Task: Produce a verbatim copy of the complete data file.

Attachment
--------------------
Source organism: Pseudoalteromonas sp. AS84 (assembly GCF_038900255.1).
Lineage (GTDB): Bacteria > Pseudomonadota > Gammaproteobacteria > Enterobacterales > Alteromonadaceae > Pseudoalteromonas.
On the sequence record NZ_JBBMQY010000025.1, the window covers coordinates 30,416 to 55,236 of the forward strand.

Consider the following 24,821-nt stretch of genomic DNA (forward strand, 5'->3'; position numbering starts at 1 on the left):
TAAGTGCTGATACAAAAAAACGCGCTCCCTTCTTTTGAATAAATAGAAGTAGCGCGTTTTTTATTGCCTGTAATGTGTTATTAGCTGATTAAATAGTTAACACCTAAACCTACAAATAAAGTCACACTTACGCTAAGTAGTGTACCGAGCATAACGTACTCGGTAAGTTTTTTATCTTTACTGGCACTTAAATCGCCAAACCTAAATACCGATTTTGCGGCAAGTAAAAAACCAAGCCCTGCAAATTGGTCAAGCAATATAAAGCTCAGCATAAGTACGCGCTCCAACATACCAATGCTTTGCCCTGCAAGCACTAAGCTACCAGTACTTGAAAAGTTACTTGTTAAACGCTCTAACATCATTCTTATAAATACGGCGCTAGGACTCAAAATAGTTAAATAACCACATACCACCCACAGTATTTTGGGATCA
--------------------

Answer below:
Source organism: Pseudoalteromonas sp. AS84 (assembly GCF_038900255.1).
Lineage (GTDB): Bacteria > Pseudomonadota > Gammaproteobacteria > Enterobacterales > Alteromonadaceae > Pseudoalteromonas.
On the sequence record NZ_JBBMQY010000025.1, the window covers coordinates 30,416 to 55,236 of the forward strand.

Consider the following 24,821-nt stretch of genomic DNA (forward strand, 5'->3'; position numbering starts at 1 on the left):
TAAGTGCTGATACAAAAAAACGCGCTCCCTTCTTTTGAATAAATAGAAGTAGCGCGTTTTTTATTGCCTGTAATGTGTTATTAGCTGATTAAATAGTTAACACCTAAACCTACAAATAAAGTCACACTTACGCTAAGTAGTGTACCGAGCATAACGTACTCGGTAAGTTTTTTATCTTTACTGGCACTTAAATCGCCAAACCTAAATACCGATTTTGCGGCAAGTAAAAAACCAAGCCCTGCAAATTGGTCAAGCAATATAAAGCTCAGCATAAGTACGCGCTCCAACATACCAATGCTTTGCCCTGCAAGCACTAAGCTACCAGTACTTGAAAAGTTACTTGTTAAACGCTCTAACATCATTCTTATAAATACGGCGCTAGGACTCAAAATAGTTAAATAACCACATACCACCCACAGTATTTTGGGATCA